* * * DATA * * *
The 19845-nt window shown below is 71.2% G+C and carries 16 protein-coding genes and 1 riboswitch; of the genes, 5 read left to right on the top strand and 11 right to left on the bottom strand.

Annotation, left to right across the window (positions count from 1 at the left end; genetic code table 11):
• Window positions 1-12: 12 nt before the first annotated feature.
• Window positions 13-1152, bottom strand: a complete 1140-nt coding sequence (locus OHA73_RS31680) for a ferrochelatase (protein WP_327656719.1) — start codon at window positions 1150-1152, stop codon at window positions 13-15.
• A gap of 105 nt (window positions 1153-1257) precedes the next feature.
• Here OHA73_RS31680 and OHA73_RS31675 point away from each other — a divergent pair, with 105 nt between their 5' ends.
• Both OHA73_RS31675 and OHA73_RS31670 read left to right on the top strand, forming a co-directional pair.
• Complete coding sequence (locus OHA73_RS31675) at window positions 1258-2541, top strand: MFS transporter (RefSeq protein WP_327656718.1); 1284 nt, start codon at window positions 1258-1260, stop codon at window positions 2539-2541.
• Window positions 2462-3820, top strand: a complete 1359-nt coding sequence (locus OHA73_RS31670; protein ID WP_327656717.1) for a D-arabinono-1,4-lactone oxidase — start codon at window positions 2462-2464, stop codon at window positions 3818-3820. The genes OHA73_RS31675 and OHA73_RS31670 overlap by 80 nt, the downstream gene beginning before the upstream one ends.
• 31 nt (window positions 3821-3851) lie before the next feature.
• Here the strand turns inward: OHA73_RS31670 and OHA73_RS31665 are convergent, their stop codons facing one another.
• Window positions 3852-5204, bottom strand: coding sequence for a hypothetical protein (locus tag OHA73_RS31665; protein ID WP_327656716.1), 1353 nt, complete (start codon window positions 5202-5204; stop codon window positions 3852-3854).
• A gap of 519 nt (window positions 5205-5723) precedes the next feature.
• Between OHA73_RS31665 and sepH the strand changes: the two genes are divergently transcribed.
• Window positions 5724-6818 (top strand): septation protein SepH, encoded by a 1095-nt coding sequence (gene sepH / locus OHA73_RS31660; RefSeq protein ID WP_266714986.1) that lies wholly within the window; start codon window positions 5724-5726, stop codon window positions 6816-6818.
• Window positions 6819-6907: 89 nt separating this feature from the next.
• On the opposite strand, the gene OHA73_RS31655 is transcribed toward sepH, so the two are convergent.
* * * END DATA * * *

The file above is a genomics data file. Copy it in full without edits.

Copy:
The 19845-nt window shown below is 71.2% G+C and carries 16 protein-coding genes and 1 riboswitch; of the genes, 5 read left to right on the top strand and 11 right to left on the bottom strand.

Annotation, left to right across the window (positions count from 1 at the left end; genetic code table 11):
• Window positions 1-12: 12 nt before the first annotated feature.
• Window positions 13-1152, bottom strand: a complete 1140-nt coding sequence (locus OHA73_RS31680) for a ferrochelatase (protein WP_327656719.1) — start codon at window positions 1150-1152, stop codon at window positions 13-15.
• A gap of 105 nt (window positions 1153-1257) precedes the next feature.
• Here OHA73_RS31680 and OHA73_RS31675 point away from each other — a divergent pair, with 105 nt between their 5' ends.
• Both OHA73_RS31675 and OHA73_RS31670 read left to right on the top strand, forming a co-directional pair.
• Complete coding sequence (locus OHA73_RS31675) at window positions 1258-2541, top strand: MFS transporter (RefSeq protein WP_327656718.1); 1284 nt, start codon at window positions 1258-1260, stop codon at window positions 2539-2541.
• Window positions 2462-3820, top strand: a complete 1359-nt coding sequence (locus OHA73_RS31670; protein ID WP_327656717.1) for a D-arabinono-1,4-lactone oxidase — start codon at window positions 2462-2464, stop codon at window positions 3818-3820. The genes OHA73_RS31675 and OHA73_RS31670 overlap by 80 nt, the downstream gene beginning before the upstream one ends.
• 31 nt (window positions 3821-3851) lie before the next feature.
• Here the strand turns inward: OHA73_RS31670 and OHA73_RS31665 are convergent, their stop codons facing one another.
• Window positions 3852-5204, bottom strand: coding sequence for a hypothetical protein (locus tag OHA73_RS31665; protein ID WP_327656716.1), 1353 nt, complete (start codon window positions 5202-5204; stop codon window positions 3852-3854).
• A gap of 519 nt (window positions 5205-5723) precedes the next feature.
• Between OHA73_RS31665 and sepH the strand changes: the two genes are divergently transcribed.
• Window positions 5724-6818 (top strand): septation protein SepH, encoded by a 1095-nt coding sequence (gene sepH / locus OHA73_RS31660; RefSeq protein ID WP_266714986.1) that lies wholly within the window; start codon window positions 5724-5726, stop codon window positions 6816-6818.
• Window positions 6819-6907: 89 nt separating this feature from the next.
• On the opposite strand, the gene OHA73_RS31655 is transcribed toward sepH, so the two are convergent.